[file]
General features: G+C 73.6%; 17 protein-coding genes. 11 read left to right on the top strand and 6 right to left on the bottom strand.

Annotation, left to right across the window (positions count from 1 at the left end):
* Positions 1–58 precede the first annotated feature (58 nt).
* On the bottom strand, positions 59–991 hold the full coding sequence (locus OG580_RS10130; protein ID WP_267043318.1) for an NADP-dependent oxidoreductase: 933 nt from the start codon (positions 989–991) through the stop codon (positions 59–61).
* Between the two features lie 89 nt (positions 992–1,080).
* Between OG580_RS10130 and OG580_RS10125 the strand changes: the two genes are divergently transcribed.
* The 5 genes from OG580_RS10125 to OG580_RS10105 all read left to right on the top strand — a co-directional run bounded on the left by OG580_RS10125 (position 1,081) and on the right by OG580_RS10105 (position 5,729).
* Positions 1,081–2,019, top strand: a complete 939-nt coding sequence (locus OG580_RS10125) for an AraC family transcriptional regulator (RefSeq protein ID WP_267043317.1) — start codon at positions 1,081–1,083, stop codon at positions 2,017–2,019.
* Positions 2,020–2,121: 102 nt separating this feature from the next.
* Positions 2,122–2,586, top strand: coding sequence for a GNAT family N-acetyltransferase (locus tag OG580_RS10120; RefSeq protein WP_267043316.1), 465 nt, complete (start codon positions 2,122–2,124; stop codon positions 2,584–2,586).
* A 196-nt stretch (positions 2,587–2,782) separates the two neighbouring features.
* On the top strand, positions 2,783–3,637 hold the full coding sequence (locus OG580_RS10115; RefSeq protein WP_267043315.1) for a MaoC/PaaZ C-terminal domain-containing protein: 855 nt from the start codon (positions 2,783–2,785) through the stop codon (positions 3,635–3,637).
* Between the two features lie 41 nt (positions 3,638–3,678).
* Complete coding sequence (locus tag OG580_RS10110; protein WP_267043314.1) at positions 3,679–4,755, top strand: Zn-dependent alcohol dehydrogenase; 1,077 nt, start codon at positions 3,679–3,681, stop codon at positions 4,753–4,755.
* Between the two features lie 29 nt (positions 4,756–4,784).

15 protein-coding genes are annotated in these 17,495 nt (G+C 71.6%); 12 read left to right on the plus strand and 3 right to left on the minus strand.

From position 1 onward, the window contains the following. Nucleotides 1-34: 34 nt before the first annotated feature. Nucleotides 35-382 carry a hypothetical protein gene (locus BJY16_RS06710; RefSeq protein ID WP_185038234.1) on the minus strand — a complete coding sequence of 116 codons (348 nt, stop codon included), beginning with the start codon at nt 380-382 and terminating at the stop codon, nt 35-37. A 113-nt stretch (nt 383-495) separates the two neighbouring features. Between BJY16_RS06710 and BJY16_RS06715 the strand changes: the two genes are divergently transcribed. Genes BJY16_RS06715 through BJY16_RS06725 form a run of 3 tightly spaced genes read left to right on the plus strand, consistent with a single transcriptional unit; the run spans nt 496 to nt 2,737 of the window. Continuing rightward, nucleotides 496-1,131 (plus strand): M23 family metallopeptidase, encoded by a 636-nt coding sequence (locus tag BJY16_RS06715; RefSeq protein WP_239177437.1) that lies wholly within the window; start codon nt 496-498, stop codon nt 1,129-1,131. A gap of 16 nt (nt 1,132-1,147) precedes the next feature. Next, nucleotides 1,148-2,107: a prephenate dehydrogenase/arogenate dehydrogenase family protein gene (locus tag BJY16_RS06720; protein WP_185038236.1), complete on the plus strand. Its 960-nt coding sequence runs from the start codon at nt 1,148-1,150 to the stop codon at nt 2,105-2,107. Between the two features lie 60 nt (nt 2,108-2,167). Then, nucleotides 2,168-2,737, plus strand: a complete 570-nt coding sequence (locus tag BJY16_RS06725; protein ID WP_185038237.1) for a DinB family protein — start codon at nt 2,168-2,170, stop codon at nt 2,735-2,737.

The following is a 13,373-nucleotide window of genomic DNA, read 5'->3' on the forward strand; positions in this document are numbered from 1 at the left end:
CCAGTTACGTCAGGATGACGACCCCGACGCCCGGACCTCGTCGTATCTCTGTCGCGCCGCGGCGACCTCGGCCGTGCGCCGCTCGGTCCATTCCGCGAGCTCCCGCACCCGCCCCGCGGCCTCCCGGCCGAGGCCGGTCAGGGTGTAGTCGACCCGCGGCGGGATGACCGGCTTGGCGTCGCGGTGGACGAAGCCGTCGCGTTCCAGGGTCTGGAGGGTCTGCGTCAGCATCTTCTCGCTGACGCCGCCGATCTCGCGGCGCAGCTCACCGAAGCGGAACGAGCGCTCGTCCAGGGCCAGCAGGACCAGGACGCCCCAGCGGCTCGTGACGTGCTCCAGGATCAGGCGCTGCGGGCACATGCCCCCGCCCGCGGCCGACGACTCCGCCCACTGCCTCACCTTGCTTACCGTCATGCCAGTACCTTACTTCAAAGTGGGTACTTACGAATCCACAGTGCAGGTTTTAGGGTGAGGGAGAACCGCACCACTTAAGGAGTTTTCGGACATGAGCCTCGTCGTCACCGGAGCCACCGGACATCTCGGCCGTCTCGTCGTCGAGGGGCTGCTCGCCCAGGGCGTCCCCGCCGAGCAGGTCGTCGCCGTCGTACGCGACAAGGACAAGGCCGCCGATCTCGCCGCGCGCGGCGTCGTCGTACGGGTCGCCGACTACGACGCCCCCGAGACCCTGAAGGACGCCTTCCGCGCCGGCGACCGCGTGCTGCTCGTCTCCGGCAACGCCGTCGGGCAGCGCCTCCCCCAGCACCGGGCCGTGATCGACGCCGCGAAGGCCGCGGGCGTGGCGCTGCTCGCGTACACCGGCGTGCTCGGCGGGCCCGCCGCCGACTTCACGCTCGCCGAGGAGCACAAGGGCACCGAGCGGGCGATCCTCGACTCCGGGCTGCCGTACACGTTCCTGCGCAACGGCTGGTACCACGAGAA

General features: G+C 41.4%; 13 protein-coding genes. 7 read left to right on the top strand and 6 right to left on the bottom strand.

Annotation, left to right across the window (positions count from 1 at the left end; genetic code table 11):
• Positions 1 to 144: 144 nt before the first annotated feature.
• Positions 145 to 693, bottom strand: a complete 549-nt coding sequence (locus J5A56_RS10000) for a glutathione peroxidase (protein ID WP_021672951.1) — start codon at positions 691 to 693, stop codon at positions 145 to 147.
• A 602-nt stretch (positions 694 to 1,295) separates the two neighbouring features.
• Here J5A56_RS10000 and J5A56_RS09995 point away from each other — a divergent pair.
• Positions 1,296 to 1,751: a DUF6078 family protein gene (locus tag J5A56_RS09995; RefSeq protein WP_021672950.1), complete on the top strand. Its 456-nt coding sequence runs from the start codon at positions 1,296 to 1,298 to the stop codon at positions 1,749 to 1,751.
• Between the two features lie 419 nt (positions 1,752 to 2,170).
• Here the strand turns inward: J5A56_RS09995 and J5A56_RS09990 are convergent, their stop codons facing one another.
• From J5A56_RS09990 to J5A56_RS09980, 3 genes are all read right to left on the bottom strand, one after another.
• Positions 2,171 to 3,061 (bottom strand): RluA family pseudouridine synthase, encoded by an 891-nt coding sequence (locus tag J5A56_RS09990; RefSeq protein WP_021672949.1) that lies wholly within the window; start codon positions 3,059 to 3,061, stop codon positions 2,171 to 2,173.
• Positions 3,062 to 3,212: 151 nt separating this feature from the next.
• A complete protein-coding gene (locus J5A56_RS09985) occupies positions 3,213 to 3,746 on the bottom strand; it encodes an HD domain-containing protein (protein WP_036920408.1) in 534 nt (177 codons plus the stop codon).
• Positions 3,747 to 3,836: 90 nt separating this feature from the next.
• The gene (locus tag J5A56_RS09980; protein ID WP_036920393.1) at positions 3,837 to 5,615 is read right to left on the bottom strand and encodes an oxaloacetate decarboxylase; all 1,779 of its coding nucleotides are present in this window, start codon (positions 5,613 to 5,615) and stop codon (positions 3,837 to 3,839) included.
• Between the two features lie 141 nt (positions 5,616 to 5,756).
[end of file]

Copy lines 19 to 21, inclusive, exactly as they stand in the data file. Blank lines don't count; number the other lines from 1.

CCAGTTACGTCAGGATGACGACCCCGACGCCCGGACCTCGTCGTATCTCTGTCGCGCCGCGGCGACCTCGGCCGTGCGCCGCTCGGTCCATTCCGCGAGCTCCCGCACCCGCCCCGCGGCCTCCCGGCCGAGGCCGGTCAGGGTGTAGTCGACCCGCGGCGGGATGACCGGCTTGGCGTCGCGGTGGACGAAGCCGTCGCGTTCCAGGGTCTGGAGGGTCTGCGTCAGCATCTTCTCGCTGACGCCGCCGATCTCGCGGCGCAGCTCACCGAAGCGGAACGAGCGCTCGTCCAGGGCCAGCAGGACCAGGACGCCCCAGCGGCTCGTGACGTGCTCCAGGATCAGGCGCTGCGGGCACATGCCCCCGCCCGCGGCCGACGACTCCGCCCACTGCCTCACCTTGCTTACCGTCATGCCAGTACCTTACTTCAAAGTGGGTACTTACGAATCCACAGTGCAGGTTTTAGGGTGAGGGAGAACCGCACCACTTAAGGAGTTTTCGGACATGAGCCTCGTCGTCACCGGAGCCACCGGACATCTCGGCCGTCTCGTCGTCGAGGGGCTGCTCGCCCAGGGCGTCCCCGCCGAGCAGGTCGTCGCCGTCGTACGCGACAAGGACAAGGCCGCCGATCTCGCCGCGCGCGGCGTCGTCGTACGGGTCGCCGACTACGACGCCCCCGAGACCCTGAAGGACGCCTTCCGCGCCGGCGACCGCGTGCTGCTCGTCTCCGGCAACGCCGTCGGGCAGCGCCTCCCCCAGCACCGGGCCGTGATCGACGCCGCGAAGGCCGCGGGCGTGGCGCTGCTCGCGTACACCGGCGTGCTCGGCGGGCCCGCCGCCGACTTCACGCTCGCCGAGGAGCACAAGGGCACCGAGCGGGCGATCCTCGACTCCGGGCTGCCGTACACGTTCCTGCGCAACGGCTGGTACCACGAGAA

General features: G+C 41.4%; 13 protein-coding genes. 7 read left to right on the top strand and 6 right to left on the bottom strand.

Annotation, left to right across the window (positions count from 1 at the left end; genetic code table 11):